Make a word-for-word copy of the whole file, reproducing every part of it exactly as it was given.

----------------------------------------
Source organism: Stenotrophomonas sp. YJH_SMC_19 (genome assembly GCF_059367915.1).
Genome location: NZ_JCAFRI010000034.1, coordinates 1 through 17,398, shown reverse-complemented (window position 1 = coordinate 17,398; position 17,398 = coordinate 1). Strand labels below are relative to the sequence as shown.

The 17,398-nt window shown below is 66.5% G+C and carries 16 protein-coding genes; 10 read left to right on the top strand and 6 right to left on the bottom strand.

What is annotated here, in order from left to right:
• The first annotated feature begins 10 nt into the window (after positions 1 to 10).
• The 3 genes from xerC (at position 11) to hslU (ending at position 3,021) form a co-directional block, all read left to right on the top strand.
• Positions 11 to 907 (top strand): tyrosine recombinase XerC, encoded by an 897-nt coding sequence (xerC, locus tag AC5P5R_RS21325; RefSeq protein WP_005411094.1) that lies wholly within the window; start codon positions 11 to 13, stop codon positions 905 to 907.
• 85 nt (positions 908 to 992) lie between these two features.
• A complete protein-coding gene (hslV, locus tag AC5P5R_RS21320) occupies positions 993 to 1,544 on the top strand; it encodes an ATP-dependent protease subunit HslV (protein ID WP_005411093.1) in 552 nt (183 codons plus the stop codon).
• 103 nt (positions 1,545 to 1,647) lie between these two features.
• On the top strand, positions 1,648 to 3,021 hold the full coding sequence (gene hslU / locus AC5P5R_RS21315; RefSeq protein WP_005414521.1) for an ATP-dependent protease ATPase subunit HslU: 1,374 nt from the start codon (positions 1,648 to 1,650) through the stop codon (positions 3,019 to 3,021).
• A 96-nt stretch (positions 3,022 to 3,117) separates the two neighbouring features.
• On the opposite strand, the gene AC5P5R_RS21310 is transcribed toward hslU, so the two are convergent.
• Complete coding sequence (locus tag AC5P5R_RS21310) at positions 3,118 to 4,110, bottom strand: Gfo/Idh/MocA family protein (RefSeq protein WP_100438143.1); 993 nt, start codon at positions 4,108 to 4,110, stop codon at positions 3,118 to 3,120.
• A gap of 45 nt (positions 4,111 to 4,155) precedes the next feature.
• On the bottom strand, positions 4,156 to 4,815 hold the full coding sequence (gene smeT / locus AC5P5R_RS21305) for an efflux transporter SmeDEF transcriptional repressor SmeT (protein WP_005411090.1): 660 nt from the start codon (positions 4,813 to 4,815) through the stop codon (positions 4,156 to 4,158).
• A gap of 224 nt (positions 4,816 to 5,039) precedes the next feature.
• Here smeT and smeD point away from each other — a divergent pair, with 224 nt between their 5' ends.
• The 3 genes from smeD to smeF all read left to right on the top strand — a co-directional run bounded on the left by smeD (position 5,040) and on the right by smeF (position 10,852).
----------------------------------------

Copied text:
Source organism: Stenotrophomonas sp. YJH_SMC_19 (genome assembly GCF_059367915.1).
Genome location: NZ_JCAFRI010000034.1, coordinates 1 through 17,398, shown reverse-complemented (window position 1 = coordinate 17,398; position 17,398 = coordinate 1). Strand labels below are relative to the sequence as shown.

The 17,398-nt window shown below is 66.5% G+C and carries 16 protein-coding genes; 10 read left to right on the top strand and 6 right to left on the bottom strand.

What is annotated here, in order from left to right:
• The first annotated feature begins 10 nt into the window (after positions 1 to 10).
• The 3 genes from xerC (at position 11) to hslU (ending at position 3,021) form a co-directional block, all read left to right on the top strand.
• Positions 11 to 907 (top strand): tyrosine recombinase XerC, encoded by an 897-nt coding sequence (xerC, locus tag AC5P5R_RS21325; RefSeq protein WP_005411094.1) that lies wholly within the window; start codon positions 11 to 13, stop codon positions 905 to 907.
• 85 nt (positions 908 to 992) lie between these two features.
• A complete protein-coding gene (hslV, locus tag AC5P5R_RS21320) occupies positions 993 to 1,544 on the top strand; it encodes an ATP-dependent protease subunit HslV (protein ID WP_005411093.1) in 552 nt (183 codons plus the stop codon).
• 103 nt (positions 1,545 to 1,647) lie between these two features.
• On the top strand, positions 1,648 to 3,021 hold the full coding sequence (gene hslU / locus AC5P5R_RS21315; RefSeq protein WP_005414521.1) for an ATP-dependent protease ATPase subunit HslU: 1,374 nt from the start codon (positions 1,648 to 1,650) through the stop codon (positions 3,019 to 3,021).
• A 96-nt stretch (positions 3,022 to 3,117) separates the two neighbouring features.
• On the opposite strand, the gene AC5P5R_RS21310 is transcribed toward hslU, so the two are convergent.
• Complete coding sequence (locus tag AC5P5R_RS21310) at positions 3,118 to 4,110, bottom strand: Gfo/Idh/MocA family protein (RefSeq protein WP_100438143.1); 993 nt, start codon at positions 4,108 to 4,110, stop codon at positions 3,118 to 3,120.
• A gap of 45 nt (positions 4,111 to 4,155) precedes the next feature.
• On the bottom strand, positions 4,156 to 4,815 hold the full coding sequence (gene smeT / locus AC5P5R_RS21305) for an efflux transporter SmeDEF transcriptional repressor SmeT (protein WP_005411090.1): 660 nt from the start codon (positions 4,813 to 4,815) through the stop codon (positions 4,156 to 4,158).
• A gap of 224 nt (positions 4,816 to 5,039) precedes the next feature.
• Here smeT and smeD point away from each other — a divergent pair, with 224 nt between their 5' ends.
• The 3 genes from smeD to smeF all read left to right on the top strand — a co-directional run bounded on the left by smeD (position 5,040) and on the right by smeF (position 10,852).